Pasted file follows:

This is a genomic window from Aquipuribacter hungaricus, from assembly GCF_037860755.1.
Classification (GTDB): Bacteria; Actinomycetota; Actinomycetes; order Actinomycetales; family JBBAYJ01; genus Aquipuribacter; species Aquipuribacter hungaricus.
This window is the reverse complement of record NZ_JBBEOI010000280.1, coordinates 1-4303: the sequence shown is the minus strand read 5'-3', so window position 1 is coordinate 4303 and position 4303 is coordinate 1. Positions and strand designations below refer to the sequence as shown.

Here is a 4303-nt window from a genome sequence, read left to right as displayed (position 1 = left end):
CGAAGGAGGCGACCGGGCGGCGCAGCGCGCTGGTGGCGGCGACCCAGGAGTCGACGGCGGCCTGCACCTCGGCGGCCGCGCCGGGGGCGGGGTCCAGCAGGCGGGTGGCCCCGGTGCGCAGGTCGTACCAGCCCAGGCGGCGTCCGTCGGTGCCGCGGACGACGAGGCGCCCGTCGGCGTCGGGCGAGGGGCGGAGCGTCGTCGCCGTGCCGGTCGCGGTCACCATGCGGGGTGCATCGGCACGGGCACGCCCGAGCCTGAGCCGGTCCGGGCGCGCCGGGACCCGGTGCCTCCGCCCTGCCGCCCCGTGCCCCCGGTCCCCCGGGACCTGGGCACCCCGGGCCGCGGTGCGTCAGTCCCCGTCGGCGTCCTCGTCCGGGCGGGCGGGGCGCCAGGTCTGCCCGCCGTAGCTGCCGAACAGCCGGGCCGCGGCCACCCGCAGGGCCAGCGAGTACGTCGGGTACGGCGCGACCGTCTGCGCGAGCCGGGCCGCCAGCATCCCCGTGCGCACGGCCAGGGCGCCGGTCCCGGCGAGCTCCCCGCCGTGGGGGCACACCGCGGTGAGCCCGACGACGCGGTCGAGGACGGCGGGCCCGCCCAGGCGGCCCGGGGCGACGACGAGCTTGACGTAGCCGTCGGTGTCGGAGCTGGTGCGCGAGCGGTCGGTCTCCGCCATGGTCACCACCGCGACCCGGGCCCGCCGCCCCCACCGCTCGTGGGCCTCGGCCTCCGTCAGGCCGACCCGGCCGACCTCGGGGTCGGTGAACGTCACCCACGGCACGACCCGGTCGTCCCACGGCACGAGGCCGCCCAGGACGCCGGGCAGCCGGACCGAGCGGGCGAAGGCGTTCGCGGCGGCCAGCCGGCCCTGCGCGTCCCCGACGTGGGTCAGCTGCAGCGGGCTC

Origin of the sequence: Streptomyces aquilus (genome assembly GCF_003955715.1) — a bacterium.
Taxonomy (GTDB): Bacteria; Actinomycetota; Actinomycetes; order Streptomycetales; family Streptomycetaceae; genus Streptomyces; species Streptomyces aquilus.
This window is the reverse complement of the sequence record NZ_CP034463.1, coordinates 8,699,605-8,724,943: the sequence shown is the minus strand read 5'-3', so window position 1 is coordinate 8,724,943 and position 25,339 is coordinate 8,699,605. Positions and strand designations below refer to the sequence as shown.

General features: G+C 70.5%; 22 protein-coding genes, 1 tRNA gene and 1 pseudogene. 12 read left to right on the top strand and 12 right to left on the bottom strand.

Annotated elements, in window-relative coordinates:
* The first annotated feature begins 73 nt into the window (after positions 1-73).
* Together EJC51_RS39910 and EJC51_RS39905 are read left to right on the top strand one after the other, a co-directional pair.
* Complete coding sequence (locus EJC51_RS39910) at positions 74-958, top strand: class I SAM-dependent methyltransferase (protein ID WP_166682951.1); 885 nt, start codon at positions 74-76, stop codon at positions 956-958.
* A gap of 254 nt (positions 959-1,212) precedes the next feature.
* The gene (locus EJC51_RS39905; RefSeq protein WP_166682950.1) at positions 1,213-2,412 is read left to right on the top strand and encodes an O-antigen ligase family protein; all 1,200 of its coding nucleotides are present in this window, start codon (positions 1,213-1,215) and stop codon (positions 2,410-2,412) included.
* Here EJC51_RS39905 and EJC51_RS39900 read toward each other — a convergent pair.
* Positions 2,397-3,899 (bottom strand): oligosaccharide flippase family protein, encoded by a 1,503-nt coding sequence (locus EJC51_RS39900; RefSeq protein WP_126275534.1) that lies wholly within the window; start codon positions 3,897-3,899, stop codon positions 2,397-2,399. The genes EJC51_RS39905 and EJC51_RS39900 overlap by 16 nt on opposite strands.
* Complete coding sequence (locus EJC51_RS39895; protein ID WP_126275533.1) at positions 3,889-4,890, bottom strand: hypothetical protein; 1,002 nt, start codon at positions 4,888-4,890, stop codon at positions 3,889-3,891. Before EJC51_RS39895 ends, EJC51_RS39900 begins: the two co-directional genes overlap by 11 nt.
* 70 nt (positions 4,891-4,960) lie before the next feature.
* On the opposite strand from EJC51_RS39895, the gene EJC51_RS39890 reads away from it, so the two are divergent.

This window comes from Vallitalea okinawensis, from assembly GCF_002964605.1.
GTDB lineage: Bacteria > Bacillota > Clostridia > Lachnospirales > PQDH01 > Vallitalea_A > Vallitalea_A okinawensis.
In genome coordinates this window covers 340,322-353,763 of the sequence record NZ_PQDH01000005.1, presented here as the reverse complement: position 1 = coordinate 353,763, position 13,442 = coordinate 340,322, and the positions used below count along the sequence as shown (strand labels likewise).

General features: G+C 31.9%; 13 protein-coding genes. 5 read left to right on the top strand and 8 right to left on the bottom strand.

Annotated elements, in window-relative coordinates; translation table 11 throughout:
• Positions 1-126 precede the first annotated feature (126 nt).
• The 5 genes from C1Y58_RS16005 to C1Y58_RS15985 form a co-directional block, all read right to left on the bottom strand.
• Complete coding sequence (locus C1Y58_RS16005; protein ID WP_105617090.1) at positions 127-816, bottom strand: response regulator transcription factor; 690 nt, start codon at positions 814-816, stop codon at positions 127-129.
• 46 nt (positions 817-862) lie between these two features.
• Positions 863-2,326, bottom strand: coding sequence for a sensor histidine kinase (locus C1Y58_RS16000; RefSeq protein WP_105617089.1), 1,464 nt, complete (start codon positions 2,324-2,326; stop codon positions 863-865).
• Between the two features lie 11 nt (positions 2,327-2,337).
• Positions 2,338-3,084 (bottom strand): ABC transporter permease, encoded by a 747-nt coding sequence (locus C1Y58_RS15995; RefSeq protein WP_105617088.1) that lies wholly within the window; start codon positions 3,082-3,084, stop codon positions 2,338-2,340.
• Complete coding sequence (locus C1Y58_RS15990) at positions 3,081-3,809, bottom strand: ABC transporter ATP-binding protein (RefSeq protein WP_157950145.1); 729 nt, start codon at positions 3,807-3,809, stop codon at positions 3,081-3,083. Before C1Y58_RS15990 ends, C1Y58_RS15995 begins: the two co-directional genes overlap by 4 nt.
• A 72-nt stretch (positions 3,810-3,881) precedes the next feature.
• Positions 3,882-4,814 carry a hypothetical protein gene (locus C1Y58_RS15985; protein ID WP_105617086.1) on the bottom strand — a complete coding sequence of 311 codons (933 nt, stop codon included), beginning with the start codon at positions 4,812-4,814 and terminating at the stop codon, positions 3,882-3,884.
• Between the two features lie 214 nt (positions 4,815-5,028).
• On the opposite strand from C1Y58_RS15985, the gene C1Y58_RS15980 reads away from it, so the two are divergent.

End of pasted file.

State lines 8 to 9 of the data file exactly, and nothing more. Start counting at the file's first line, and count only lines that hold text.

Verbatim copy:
This window is the reverse complement of the sequence record NZ_CP034463.1, coordinates 8,699,605-8,724,943: the sequence shown is the minus strand read 5'-3', so window position 1 is coordinate 8,724,943 and position 25,339 is coordinate 8,699,605. Positions and strand designations below refer to the sequence as shown.

General features: G+C 70.5%; 22 protein-coding genes, 1 tRNA gene and 1 pseudogene. 12 read left to right on the top strand and 12 right to left on the bottom strand.